"This article presents the wide reaching positive results of soliciting student input and incorporating their feedback into classroom activities, which extend beyond student self-efficacy. Research indicates that schools that function in a truly democratic way are more likely to have fewer disciplinary issues and meet high academic standards. This is supported by a study conducted in 2002, in which it was noted that students who are 'systematically silenced' are more likely to drop out..."

URL: http://www.asbj.com/2005/11/1105research.html
Referred by: Community Schools Online
Posted by wrivenburgh on December 13, 2005 | Research

New Literacies for a Changing World

The Winter 2006 issue of Cable in the Classroom'sThreshold: Exploring the Future of Education features "articles focused on New Literacies for a Changing World, produced in partnership with The Friday Institute for Educational Innovation."

In "Framing the Future of Literacy," Alan November, Kathleen Tyner, and Henry Jenkins "explore the new, active literacies students will need in a global, participatory culture." Kathleen Tyner spoke to YouthLearn Director Tony Streit for her piece on "The Three Ts of New Literacies."

URL: http://www.ciconline.org/aboutcic/publications/threshold.htm
Posted by wrivenburgh on December 13, 2005 | Resources

December 09, 2005

New Cisco campaign to increase education and career opportunities for girls and women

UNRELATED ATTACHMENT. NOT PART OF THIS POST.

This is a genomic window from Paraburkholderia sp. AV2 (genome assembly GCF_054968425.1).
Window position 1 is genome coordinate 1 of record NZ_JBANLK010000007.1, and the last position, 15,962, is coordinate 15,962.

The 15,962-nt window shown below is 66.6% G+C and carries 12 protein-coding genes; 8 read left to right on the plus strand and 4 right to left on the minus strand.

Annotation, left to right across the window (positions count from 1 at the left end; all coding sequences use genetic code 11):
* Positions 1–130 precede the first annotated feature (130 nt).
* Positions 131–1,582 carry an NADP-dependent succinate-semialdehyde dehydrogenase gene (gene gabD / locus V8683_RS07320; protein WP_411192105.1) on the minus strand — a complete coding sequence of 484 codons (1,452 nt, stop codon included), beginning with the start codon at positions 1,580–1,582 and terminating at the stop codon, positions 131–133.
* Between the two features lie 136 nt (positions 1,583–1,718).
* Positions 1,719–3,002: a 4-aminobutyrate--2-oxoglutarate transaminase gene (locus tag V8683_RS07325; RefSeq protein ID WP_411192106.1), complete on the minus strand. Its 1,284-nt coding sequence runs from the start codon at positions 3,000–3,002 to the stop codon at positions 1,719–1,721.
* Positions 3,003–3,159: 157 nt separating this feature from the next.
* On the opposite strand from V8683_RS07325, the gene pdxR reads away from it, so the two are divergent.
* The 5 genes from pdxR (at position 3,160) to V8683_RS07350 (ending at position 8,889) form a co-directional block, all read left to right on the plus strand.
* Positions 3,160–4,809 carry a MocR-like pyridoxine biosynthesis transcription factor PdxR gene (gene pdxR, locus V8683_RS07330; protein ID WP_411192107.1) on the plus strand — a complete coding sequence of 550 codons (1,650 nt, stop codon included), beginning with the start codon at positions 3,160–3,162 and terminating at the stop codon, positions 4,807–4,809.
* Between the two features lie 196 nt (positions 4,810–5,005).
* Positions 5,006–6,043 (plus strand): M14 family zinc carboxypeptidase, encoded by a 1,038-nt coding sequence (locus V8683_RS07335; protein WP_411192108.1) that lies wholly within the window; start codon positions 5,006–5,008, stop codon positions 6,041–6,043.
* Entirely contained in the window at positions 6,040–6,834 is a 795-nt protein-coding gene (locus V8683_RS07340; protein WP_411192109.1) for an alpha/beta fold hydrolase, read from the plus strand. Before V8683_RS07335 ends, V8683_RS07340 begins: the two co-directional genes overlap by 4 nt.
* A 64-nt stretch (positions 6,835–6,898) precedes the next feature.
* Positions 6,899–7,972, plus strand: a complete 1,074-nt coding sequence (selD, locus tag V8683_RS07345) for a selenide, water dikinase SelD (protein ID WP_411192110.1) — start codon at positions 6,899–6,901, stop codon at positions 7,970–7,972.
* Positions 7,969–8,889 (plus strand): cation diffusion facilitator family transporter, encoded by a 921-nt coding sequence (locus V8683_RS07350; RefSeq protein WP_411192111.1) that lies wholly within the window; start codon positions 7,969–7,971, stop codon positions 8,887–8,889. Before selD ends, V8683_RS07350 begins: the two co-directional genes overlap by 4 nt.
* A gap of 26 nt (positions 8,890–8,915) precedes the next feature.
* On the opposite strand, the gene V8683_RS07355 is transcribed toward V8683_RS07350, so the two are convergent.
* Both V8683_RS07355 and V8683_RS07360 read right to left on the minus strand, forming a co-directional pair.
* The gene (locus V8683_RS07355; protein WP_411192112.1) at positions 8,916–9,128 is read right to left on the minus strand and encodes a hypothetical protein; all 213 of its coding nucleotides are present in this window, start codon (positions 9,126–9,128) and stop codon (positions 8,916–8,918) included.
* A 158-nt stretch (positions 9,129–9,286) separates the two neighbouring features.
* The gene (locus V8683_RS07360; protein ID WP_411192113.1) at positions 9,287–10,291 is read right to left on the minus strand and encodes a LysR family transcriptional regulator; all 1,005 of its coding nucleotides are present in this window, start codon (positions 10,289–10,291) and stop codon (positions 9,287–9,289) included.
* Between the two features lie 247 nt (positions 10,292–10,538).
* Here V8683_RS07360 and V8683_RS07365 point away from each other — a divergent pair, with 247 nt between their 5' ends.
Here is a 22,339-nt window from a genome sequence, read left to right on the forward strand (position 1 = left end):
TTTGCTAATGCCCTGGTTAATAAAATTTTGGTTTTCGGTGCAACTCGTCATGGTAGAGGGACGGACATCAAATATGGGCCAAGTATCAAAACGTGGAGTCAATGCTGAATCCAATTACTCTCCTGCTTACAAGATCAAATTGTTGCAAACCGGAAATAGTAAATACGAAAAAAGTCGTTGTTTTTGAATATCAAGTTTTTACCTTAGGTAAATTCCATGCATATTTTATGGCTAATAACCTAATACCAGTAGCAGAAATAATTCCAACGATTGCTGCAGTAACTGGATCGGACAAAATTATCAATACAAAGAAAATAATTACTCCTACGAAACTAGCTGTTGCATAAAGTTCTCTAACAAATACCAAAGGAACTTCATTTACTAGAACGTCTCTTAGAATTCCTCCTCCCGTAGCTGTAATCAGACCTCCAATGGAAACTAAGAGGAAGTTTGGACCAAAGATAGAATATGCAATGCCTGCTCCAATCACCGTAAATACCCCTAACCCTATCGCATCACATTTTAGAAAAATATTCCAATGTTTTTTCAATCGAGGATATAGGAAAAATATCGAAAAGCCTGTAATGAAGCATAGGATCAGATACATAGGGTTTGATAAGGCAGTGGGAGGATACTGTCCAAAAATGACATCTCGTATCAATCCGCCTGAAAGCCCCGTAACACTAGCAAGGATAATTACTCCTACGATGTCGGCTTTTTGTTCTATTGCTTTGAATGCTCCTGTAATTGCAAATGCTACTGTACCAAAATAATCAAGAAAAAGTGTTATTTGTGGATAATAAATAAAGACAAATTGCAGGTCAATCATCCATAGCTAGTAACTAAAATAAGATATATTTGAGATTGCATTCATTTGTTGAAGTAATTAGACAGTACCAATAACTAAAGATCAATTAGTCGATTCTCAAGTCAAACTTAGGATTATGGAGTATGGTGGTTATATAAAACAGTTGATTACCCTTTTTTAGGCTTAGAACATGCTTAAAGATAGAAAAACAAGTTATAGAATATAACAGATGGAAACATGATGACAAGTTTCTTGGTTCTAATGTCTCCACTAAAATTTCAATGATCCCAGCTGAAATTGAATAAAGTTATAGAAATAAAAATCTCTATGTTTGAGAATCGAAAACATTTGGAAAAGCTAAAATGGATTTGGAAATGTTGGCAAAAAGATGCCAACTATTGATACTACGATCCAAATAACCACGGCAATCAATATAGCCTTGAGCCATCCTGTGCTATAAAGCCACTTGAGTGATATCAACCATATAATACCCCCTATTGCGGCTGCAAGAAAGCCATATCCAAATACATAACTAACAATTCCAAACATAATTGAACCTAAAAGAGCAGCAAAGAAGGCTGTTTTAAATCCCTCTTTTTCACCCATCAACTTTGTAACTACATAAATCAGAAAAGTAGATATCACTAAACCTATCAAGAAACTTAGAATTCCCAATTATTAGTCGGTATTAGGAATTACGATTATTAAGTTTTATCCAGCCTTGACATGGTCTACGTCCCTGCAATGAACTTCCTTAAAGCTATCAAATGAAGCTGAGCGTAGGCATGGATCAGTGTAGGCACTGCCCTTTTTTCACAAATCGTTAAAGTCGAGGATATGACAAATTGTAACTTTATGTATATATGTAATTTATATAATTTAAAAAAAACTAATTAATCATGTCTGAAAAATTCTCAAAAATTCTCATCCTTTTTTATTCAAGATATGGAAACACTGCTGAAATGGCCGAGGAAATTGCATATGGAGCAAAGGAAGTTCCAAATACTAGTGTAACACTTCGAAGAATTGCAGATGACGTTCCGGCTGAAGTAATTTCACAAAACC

"On November 7, 2005, Cisco Systems, Inc. and The National Center for Women & Information Technology (NCWIT) launched a campaign to increase awareness of education and career opportunities for girls and women in math, computing and technology. The campaign is designed to address the declining interest of girls and women in information technology careers, a problem that persists despite U.S. Department of Labor predictions that the number of future jobs in the professional technology workforce will outstrip available, qualified candidates by two-to-one. The campaign kicks off with a letter targeting parents, educators, and girls, and introduces a comprehensive digital library with a variety of resources for encouraging interest in math, computing and technology, including information about careers, local technology clubs, programs, curricula and summer camps. Partnering with Cisco and NCWIT on the initiative are the Education Development Center, the Information Technology Association of America, the Stanford University Office of Science Outreach and Junior Achievement."